The Rising Moon: Autumn

Artist: Dwight William Tryon (1849-1925)
Historical period(s)
Oil on wood panel
H x W (overall): 51 x 80.3 cm (20 1/16 x 31 5/8 in)
United States
Credit Line
Gift of Charles Lang Freer
Freer Gallery of Art
Accession Number
On View Location
Currently not on view

Oil painting

autumn, landscape, moon, night, nocturne, United States

From 1889 to 1919
Charles Lang Freer (1854-1919), purchased from the artist, Dwight William Tryon in May 1889 [1]

From 1920
Freer Gallery of Art, gift of Charles Lang Freer in 1920 [2]


[1] See Accession List, Collections Management office. This object was originally given the registration number F1906.75; the registration number was later changed, and the current number given to correspond with the correct date of purchase. See also, Curatorial Remarks 2, G.D. Guest, 1930, in the object record, as well as Curatorial Remark 6, Linda Merrill, May 1989, in the object record.

[2] The original deed of Charles Lang Freer's gift was signed in 1906. The collection was received in 1920 upon the completion of the Freer Gallery.

Previous Owner(s)

Dwight William Tryon (C.L. Freer source) 1849-1925
Charles Lang Freer 1854-1919


In the late 1880s, Tryon painted a  number of New England haystack scenes lit by a harvest moon. The romantic subject was popular with American collectors who favored French landscapes in the style of the Barbizon School, and The Rising Moon: Autumn became one of Tryon's most famous paintings. It had just been completed when Freer paid an unannounced call at Tryon's studio and bought the painting straight off the easel. The Rising Moon is the first of the American paintings Freer acquired that he kept for the collection.

Published References
  • , John Caldwell, Oswaldo Rodriguez Roque, Dale T. Johnson, Doreen Bolger Burke, Natalie Spassky, Linda Bantel. American Paintings in the Metropolitan Museum of Art. 3 vols., New York. vol. 3: p. 108.
  • Rare Paintings in New Galleries., February 10, 1910. .
  • Mary Ellen Hayward. The Influence of the Classical Oriental Tradition. vol. 14, no. 2 Chicago, Summer 1979. fig. 12.
  • Ralph Sessions. The Poetic Vision: American Tonalism. Exh. cat. New York, 2005. fig. 31.
  • Burns A. Stubbs. Paintings, Pastels, Drawings, Prints, and Copper Plates by and Attributed to American and European Artists, Together with a List of Original Whistleriana, in the Freer Gallery of Art. vol. 1, no. 2, 2nd edition. Washington, 1967. vol. 1: no. 2, pl. 15.
  • Thomas Lawton, Linda Merrill. Freer: a legacy of art. Washington and New York, 1993. p. 21, fig. 9.
  • David Park Curry. James McNeill Whistler at the Freer Gallery of Art. Washington and New York, 1984. p. 32, fig. 55.
  • William H. Gerdts, Diana Dionodica Sweet, Robert R. Preato. Tonalism: An American Experience. Exh. cat. New York. p. 44.
  • Nichols Clark. Charles Lang Freer: An American Aesthete in the Gilded Era. vol. 11, no. 4 New York, October 1979. p. 55, fig. 2.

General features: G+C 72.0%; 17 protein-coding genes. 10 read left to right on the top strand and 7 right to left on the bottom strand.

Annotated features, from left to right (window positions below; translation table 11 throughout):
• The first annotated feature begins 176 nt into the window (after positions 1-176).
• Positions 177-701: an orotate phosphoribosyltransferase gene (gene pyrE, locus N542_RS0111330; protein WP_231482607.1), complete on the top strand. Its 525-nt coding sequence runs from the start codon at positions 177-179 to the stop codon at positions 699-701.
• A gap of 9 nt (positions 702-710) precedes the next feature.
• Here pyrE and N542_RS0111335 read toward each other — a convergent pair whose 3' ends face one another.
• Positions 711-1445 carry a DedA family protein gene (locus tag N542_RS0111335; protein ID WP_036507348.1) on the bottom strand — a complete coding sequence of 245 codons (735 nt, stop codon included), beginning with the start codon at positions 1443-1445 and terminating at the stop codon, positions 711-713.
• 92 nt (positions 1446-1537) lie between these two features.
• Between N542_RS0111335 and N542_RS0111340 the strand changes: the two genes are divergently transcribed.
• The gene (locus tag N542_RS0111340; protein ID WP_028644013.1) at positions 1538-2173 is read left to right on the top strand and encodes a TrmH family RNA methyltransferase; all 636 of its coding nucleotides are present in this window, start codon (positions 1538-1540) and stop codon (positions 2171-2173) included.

• Charles Henry Caffin. The Art of Dwight W. Tryon: An Appreciation. New York. p. 71.
  • Henry C. White, Houghton Mifflin Co. The Life and Art of Dwight William Tryon. Boston and New York, 1930. p. 78.
  • Susan Hobbs. A Connoisseur's Vision of America: The American Collection of Charles Lang Freer., August 1977. p. 82.
  • Linda Merrill. An Ideal Country: Paintings by Dwight William Tryon in the Freer Gallery of Art. Washington and Hanover and London, 1990. cat. 3, pp. 104-107.
  • Aline B. Saarinen. The Proud Possessors: The Lives, Times and Tastes of Some Adventurous American Art Collectors. New York. p. 123.
  • Charles Henry Caffin. American Masters of Painting: Being Brief Appreciations of Some American Painters. Garden City, N.Y. p. 166.
  • David Park Curry. Charles Lang Freer and American Art. vol. 118, no. 258, special issue., August 1983. pp. 168-179, fig. 11.
  • Rill Evelyn Jackman. American Arts. New York. p. 177, 180.
Collection Area(s)
American Art
Web Resources
Google Cultural Institute
SI Usage Statement

Usage Conditions Apply

There are restrictions for re-using this image. For more information, visit the Smithsonian's Terms of Use page.

The information presented on this website may be revised and updated at any time as ongoing research progresses or as otherwise warranted. Pending any such revisions and updates, information on this site may be incomplete or inaccurate or may contain typographical errors. Neither the Smithsonian nor its regents, officers, employees, or agents make any representations about the accuracy, reliability, completeness, or timeliness of the information on the site. Use this site and the information provided on it subject to your own judgment. The Freer Gallery of Art and Arthur M. Sackler Gallery welcome information that would augment or clarify the ownership history of objects in their collections.